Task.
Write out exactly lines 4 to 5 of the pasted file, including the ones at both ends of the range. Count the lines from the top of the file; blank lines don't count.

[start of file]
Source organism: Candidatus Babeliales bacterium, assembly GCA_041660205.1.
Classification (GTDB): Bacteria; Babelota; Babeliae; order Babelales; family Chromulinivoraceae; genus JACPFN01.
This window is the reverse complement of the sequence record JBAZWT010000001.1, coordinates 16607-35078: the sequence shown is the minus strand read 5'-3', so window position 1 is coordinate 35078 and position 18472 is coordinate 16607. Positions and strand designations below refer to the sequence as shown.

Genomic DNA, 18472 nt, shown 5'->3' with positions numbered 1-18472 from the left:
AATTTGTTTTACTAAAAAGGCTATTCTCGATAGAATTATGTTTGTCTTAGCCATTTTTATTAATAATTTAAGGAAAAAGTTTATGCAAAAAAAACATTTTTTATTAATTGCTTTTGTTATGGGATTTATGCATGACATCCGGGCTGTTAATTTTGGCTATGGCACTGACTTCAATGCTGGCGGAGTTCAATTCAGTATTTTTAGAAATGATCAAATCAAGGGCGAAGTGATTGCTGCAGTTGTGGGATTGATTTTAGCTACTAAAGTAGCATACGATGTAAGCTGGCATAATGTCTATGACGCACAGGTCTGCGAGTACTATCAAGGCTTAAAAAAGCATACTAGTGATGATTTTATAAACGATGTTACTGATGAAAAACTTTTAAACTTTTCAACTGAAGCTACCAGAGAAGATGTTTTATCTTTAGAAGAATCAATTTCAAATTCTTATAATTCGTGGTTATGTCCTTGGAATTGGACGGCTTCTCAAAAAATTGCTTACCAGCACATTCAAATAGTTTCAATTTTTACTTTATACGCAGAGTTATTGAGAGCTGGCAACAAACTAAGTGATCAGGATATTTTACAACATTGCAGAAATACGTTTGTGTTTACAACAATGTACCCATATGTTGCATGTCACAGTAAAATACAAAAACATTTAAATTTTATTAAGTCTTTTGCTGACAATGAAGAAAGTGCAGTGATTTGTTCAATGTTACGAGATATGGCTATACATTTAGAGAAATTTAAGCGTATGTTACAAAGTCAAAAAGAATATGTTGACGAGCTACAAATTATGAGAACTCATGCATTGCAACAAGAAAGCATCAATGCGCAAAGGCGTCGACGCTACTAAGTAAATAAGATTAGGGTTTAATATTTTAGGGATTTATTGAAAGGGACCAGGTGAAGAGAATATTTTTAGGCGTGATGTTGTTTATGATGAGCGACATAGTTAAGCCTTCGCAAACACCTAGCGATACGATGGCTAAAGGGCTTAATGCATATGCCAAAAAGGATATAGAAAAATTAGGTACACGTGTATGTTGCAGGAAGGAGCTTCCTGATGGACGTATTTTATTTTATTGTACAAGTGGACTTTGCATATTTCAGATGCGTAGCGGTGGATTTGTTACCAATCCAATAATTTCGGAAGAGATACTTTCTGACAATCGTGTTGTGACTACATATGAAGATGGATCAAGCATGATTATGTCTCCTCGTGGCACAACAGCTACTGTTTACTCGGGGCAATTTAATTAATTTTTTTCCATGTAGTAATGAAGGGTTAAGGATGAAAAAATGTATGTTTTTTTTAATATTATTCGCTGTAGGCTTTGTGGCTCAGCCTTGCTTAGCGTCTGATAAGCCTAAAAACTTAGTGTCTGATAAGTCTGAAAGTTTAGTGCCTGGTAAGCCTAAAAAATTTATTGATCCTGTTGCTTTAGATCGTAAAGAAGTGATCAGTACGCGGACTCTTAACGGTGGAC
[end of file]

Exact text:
Genomic DNA, 18472 nt, shown 5'->3' with positions numbered 1-18472 from the left:
AATTTGTTTTACTAAAAAGGCTATTCTCGATAGAATTATGTTTGTCTTAGCCATTTTTATTAATAATTTAAGGAAAAAGTTTATGCAAAAAAAACATTTTTTATTAATTGCTTTTGTTATGGGATTTATGCATGACATCCGGGCTGTTAATTTTGGCTATGGCACTGACTTCAATGCTGGCGGAGTTCAATTCAGTATTTTTAGAAATGATCAAATCAAGGGCGAAGTGATTGCTGCAGTTGTGGGATTGATTTTAGCTACTAAAGTAGCATACGATGTAAGCTGGCATAATGTCTATGACGCACAGGTCTGCGAGTACTATCAAGGCTTAAAAAAGCATACTAGTGATGATTTTATAAACGATGTTACTGATGAAAAACTTTTAAACTTTTCAACTGAAGCTACCAGAGAAGATGTTTTATCTTTAGAAGAATCAATTTCAAATTCTTATAATTCGTGGTTATGTCCTTGGAATTGGACGGCTTCTCAAAAAATTGCTTACCAGCACATTCAAATAGTTTCAATTTTTACTTTATACGCAGAGTTATTGAGAGCTGGCAACAAACTAAGTGATCAGGATATTTTACAACATTGCAGAAATACGTTTGTGTTTACAACAATGTACCCATATGTTGCATGTCACAGTAAAATACAAAAACATTTAAATTTTATTAAGTCTTTTGCTGACAATGAAGAAAGTGCAGTGATTTGTTCAATGTTACGAGATATGGCTATACATTTAGAGAAATTTAAGCGTATGTTACAAAGTCAAAAAGAATATGTTGACGAGCTACAAATTATGAGAACTCATGCATTGCAACAAGAAAGCATCAATGCGCAAAGGCGTCGACGCTACTAAGTAAATAAGATTAGGGTTTAATATTTTAGGGATTTATTGAAAGGGACCAGGTGAAGAGAATATTTTTAGGCGTGATGTTGTTTATGATGAGCGACATAGTTAAGCCTTCGCAAACACCTAGCGATACGATGGCTAAAGGGCTTAATGCATATGCCAAAAAGGATATAGAAAAATTAGGTACACGTGTATGTTGCAGGAAGGAGCTTCCTGATGGACGTATTTTATTTTATTGTACAAGTGGACTTTGCATATTTCAGATGCGTAGCGGTGGATTTGTTACCAATCCAATAATTTCGGAAGAGATACTTTCTGACAATCGTGTTGTGACTACATATGAAGATGGATCAAGCATGATTATGTCTCCTCGTGGCACAACAGCTACTGTTTACTCGGGGCAATTTAATTAATTTTTTTCCATGTAGTAATGAAGGGTTAAGGATGAAAAAATGTATGTTTTTTTTAATATTATTCGCTGTAGGCTTTGTGGCTCAGCCTTGCTTAGCGTCTGATAAGCCTAAAAACTTAGTGTCTGATAAGTCTGAAAGTTTAGTGCCTGGTAAGCCTAAAAAATTTATTGATCCTGTTGCTTTAGATCGTAAAGAAGTGATCAGTACGCGGACTCTTAACGGTGGAC